First things first – where is George Clooney? Duplicity is exactly the kind of battle-of-the-sexes/verbal-sparring-match that he eats for breakfast. Sure, Clive Owen is charming. But he ain’t no Clooney. You would have thought director Tony Gilroy could have roped his Michael Clayton star into his latest feature film. Well, no matter. We’re here now with Owen in British-scoundrel mode, as a former member of MI6 entangled in a web of romance, money and espionage. His foil is a smirk-happy Julia Roberts, who is both a former-fling and former CIA operative. Following their first encounter/tryst in Dubai, she leaves him drugged and unconscious in bed. She probably fake-numbered him too.
Claire Stenwick (Roberts) and Ray Koval (Owen) are thrown together again several years later, seemingly by chance (although in this film, that should be your first clue that something is up). Koval is recruited into a secret team of investigators by Dick Garsik (Giamatti), a nervy, arrogant CEO with a helluva chip on his shoulder. His rival, Howard Tully (a lumbering, ominous Wilkinson) is about to unveil the greatest product in history. Garsik wants to beat him to the punch, but first he needs to find out just what the product is. Luckily, Stenwick has been working under Tully for a year, and is ready to roll-over.
Stenwick and Koval’s relationship is seemingly held together by a thread; it’s no wonder considering what she did to him back in Dubai all those years ago. However, their co-conspirators can’t deny that the former spies are necessary to the project. If they want to pull off their audacious mission, Stenwick and Koval will have to make nice. Perhaps their relationship is not as tenuous as it seems. Maybe they’ve been making nice for the last few years, in hotel rooms around the world. Maybe they’re planning the ultimate triple cross. Or maybe not.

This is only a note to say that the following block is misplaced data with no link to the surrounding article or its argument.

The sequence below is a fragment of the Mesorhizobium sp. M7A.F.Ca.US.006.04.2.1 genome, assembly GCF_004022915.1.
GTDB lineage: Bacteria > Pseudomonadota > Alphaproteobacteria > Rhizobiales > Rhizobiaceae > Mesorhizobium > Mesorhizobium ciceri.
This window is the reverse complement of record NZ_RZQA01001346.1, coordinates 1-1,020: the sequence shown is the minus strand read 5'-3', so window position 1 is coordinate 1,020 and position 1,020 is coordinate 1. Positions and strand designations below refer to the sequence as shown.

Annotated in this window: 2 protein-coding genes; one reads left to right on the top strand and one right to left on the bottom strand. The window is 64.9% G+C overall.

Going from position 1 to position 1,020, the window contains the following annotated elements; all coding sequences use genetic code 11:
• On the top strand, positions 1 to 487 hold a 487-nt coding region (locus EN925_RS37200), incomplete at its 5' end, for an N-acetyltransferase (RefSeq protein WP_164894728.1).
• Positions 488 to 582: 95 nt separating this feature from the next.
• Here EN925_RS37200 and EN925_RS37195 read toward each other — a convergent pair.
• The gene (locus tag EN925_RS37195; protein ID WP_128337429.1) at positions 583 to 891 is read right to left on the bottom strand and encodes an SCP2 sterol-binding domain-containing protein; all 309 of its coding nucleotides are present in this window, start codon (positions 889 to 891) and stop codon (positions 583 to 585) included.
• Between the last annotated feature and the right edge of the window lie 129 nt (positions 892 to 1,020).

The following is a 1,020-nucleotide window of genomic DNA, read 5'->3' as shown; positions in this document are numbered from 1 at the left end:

Gilroy’s carefully paced film keeps Roberts and Owen as far apart as possible, except when dancing back through the film’s snaking timeline. They have a plan; then they don’t; then they call it off; then its back on. Was it ever off? Is it really on? Are they playing each other? For what it’s worth, the film is never as confusing as my fevered rhetorical questioning? Tony Gilroy might be the best director around with only two credits to his name, and he knows exactly what he’s doing, even if the audience isn’t quite as fast.
Owen and Roberts are perfectly cast, although at times they feel like supporting players in their own film. That happens when you go up against the great Wilkinson and Giamatti. Owen does display a cheeky roguishness we rarely get to see; however, a former member of the MI6 shouldn’t get tricked as often as Koval does. Roberts gives a nice and quiet (if perhaps unmemorable) performance. It’s her best work since Closer, in which she and Owen swapped barbs of a nastier nature.
Tony Gilroy’s directorial follow up to the phenomenal Michael Clayton is an impressive addition to his short but impressive filmography. Duplicity is an Oceans’-esque romp through the world of corporate sneakery and back-stabbery. The film moves quickly, and manages to uncover the fun and thrills in a subject that probably doesn’t deserve it. Owen and Roberts attempt some old-school Hollywood to-and-fro, and while they don’t quite set the screen on fire, they at least drop a couple of cinders. A shame really that its finale doesn’t quite have the “oh-snap” quality it so desperately attempts to build towards. Oh well. Maybe they’re saving it for a sequel. “Duplicity Deux”.